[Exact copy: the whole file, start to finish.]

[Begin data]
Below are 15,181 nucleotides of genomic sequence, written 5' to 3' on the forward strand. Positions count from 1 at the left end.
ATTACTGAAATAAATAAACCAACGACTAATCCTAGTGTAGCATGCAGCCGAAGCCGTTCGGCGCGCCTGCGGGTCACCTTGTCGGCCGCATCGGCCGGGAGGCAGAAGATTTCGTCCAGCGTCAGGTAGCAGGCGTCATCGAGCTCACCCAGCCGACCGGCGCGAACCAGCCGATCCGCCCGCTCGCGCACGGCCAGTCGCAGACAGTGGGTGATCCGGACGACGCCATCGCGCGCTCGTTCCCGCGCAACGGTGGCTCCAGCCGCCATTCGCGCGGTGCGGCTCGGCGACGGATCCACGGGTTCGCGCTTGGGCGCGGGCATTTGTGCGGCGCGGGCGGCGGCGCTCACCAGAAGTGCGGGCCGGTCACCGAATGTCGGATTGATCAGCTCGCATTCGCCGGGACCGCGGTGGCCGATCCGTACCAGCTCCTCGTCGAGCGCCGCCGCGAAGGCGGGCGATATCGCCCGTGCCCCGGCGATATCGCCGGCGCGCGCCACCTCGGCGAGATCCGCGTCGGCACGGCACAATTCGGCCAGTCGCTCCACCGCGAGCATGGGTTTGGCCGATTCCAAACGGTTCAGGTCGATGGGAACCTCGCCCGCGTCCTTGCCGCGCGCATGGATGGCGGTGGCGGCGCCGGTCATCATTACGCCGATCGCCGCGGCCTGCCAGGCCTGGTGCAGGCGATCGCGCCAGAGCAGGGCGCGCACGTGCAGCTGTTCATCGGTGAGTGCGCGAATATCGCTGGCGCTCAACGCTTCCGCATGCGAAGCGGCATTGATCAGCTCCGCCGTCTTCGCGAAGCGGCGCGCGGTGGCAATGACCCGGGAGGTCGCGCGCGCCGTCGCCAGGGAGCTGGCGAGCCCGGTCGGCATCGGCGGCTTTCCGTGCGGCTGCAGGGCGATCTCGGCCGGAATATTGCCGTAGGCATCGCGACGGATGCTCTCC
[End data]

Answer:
Below are 15,181 nucleotides of genomic sequence, written 5' to 3' on the forward strand. Positions count from 1 at the left end.
ATTACTGAAATAAATAAACCAACGACTAATCCTAGTGTAGCATGCAGCCGAAGCCGTTCGGCGCGCCTGCGGGTCACCTTGTCGGCCGCATCGGCCGGGAGGCAGAAGATTTCGTCCAGCGTCAGGTAGCAGGCGTCATCGAGCTCACCCAGCCGACCGGCGCGAACCAGCCGATCCGCCCGCTCGCGCACGGCCAGTCGCAGACAGTGGGTGATCCGGACGACGCCATCGCGCGCTCGTTCCCGCGCAACGGTGGCTCCAGCCGCCATTCGCGCGGTGCGGCTCGGCGACGGATCCACGGGTTCGCGCTTGGGCGCGGGCATTTGTGCGGCGCGGGCGGCGGCGCTCACCAGAAGTGCGGGCCGGTCACCGAATGTCGGATTGATCAGCTCGCATTCGCCGGGACCGCGGTGGCCGATCCGTACCAGCTCCTCGTCGAGCGCCGCCGCGAAGGCGGGCGATATCGCCCGTGCCCCGGCGATATCGCCGGCGCGCGCCACCTCGGCGAGATCCGCGTCGGCACGGCACAATTCGGCCAGTCGCTCCACCGCGAGCATGGGTTTGGCCGATTCCAAACGGTTCAGGTCGATGGGAACCTCGCCCGCGTCCTTGCCGCGCGCATGGATGGCGGTGGCGGCGCCGGTCATCATTACGCCGATCGCCGCGGCCTGCCAGGCCTGGTGCAGGCGATCGCGCCAGAGCAGGGCGCGCACGTGCAGCTGTTCATCGGTGAGTGCGCGAATATCGCTGGCGCTCAACGCTTCCGCATGCGAAGCGGCATTGATCAGCTCCGCCGTCTTCGCGAAGCGGCGCGCGGTGGCAATGACCCGGGAGGTCGCGCGCGCCGTCGCCAGGGAGCTGGCGAGCCCGGTCGGCATCGGCGGCTTTCCGTGCGGCTGCAGGGCGATCTCGGCCGGAATATTGCCGTAGGCATCGCGACGGATGCTCTCC